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Canon EOS M200 review: Learner’s permit

Canon EOS m200
Canon EOS M200 review: Learner’s permit
MSRP $550.00
“The Canon EOS M200 trades daunting DSLR controls for a touchscreen.”
  • 24-megapixel APS-C sensor
  • Compact design
  • Tilting touchscreen
  • Easy to use
  • Good autofocus
  • Lack of controls, ports, and viewfinder
  • Sluggish RAW file handling
  • 4K is cropped

At first glance, the Canon EOS M200 looks like a basic, unassuming compact camera. But the $550 mirrorless camera is hiding several big features under the hood.

Designed for young shutterbugs itching to move beyond their smartphones, the M200 is one of the simplest, most straightforward mirrorless cameras on the market. Canon axed everything extraneous, eliminating the viewfinder, hot shoe, and even the grip. Then it sprinkled in beginner-friendly features like in-camera tutorials.

While aspiring enthusiasts will quickly run into its limits, the Canon EOS M200 is an excellent minimalist camera. For the right customer, it has what it takes to stand out in 2019’s extremely crowded camera market.

Mirrorless meets point-and-shoot

The M200 is light. After sliding it into a camera bag, I felt like I was carrying around an empty bag. Even compared to relatively compact full-frame mirrorless cameras like the Nikon Z 6, the M200 served as a reminder of why mirrorless cameras were invented in the first place. Even with the 15-45mm kit lens attached, the 10.5-ounce M200 feels more like carrying around a point-and-shoot than an interchangeable-lens camera. Without a viewfinder or grip, the camera is one of the simplest we’ve seen.

The M200 uses a three-inch tilting touchscreen that flips all the way forward for selfies. The 1.04-million-dot resolution is decent for the price and shows a good level of detail.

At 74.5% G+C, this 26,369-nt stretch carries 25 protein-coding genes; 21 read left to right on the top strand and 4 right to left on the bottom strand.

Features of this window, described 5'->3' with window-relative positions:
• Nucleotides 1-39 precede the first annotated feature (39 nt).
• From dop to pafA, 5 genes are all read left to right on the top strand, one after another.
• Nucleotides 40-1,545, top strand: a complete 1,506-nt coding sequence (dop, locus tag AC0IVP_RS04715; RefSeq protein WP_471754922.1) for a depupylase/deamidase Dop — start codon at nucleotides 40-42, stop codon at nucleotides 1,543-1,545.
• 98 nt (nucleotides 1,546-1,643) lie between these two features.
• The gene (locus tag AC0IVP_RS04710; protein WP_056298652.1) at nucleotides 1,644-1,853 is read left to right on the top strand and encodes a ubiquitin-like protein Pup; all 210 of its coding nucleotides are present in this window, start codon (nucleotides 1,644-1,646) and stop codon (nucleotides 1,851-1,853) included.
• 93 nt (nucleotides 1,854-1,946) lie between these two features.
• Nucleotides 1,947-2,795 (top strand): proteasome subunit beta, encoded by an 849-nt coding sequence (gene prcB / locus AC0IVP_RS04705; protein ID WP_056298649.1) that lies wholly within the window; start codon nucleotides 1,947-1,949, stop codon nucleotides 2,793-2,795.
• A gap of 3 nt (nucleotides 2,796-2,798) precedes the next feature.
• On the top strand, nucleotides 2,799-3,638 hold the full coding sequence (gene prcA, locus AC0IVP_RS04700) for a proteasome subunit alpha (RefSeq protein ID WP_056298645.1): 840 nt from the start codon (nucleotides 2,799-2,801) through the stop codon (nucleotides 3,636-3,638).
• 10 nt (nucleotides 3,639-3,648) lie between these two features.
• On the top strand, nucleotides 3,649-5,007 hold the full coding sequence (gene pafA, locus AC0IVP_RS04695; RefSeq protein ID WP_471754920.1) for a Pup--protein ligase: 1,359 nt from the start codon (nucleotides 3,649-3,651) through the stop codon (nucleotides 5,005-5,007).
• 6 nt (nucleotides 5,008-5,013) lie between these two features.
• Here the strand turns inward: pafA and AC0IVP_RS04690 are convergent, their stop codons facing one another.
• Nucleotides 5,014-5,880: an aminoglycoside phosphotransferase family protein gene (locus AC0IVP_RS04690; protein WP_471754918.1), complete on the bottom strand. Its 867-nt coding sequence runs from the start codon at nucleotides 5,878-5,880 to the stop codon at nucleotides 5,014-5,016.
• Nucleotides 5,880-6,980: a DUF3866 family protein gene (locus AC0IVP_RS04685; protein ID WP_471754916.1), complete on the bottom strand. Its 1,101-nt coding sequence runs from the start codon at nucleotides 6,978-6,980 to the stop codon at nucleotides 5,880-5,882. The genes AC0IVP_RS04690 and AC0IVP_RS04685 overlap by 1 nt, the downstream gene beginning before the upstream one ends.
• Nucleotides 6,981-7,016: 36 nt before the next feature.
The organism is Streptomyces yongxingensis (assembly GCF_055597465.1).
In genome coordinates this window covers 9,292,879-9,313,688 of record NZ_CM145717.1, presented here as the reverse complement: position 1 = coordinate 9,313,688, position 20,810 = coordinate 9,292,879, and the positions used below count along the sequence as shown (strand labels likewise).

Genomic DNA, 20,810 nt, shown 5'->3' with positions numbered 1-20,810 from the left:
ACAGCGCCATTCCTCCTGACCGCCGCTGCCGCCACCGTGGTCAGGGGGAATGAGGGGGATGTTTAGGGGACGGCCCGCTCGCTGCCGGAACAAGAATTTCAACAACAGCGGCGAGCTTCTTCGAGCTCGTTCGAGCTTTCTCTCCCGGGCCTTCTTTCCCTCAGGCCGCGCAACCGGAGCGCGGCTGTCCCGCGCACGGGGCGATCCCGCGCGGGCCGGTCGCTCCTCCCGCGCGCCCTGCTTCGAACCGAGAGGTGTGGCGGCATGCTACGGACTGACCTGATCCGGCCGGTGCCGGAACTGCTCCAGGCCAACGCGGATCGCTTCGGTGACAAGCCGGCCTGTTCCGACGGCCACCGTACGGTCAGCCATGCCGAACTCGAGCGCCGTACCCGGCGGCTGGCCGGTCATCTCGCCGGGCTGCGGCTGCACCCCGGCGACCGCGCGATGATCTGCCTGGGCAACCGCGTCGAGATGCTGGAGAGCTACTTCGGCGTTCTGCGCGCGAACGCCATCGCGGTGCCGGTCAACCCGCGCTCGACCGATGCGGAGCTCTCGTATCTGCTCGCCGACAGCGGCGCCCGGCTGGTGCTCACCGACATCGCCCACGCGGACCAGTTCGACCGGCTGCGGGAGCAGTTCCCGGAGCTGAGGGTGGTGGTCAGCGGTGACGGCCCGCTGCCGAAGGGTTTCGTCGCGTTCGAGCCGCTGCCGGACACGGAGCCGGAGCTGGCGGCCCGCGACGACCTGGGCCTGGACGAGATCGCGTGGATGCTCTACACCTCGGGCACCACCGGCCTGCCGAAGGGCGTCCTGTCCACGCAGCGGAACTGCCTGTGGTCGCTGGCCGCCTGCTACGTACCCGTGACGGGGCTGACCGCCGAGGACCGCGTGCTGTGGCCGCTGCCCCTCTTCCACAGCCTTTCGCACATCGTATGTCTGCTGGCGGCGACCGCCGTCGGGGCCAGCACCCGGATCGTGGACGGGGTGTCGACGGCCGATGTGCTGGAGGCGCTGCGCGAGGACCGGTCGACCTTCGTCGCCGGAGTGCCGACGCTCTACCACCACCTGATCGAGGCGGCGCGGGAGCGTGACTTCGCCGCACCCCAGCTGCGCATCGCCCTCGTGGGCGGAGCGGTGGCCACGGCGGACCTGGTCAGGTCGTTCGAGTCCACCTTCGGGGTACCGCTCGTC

Image used with permission by copyright holder

The list of tactile controls is brief. There’s a mode dial with only three options surrounding the on/off button, which is next to the shutter button that’s wrapped by a control wheel. Besides the screen, the back houses the usual four-way control cluster, playback button, and movie record button.

The kit lens is just as bare-bones. There’s a lever to retract the lens to a more compact size when not in use, but no manual focus switch or focus scale.

Image used with permission by copyright holder

In the name of both weight and price conservation, the body of the M200 is constructed from plastic. It doesn’t feel as solid in the hands as a weather-sealed camera, but it doesn’t feel like a cheap camera either, instead sitting somewhere in the middle.

The lack of controls with no real grip to speak of may be a minimalist’s dream, but more nightmarish for the all-day shooter. Clutching a thin camera with no grip isn’t exactly ergonomic. For casual photographers, though, eliminating the grip to save space and weight may a good thing.

A streamlined experience

While you do get some advanced options, like manual exposure and RAW capture, the M200 shoots like a smartphone. There are only three shooting modes on the mode dial — if you can even call it that — but several more options just a few taps away. Rotate the mode dial to the camera icon, and those hidden options are unlocked, letting you access scene and manual modes through the touchscreen.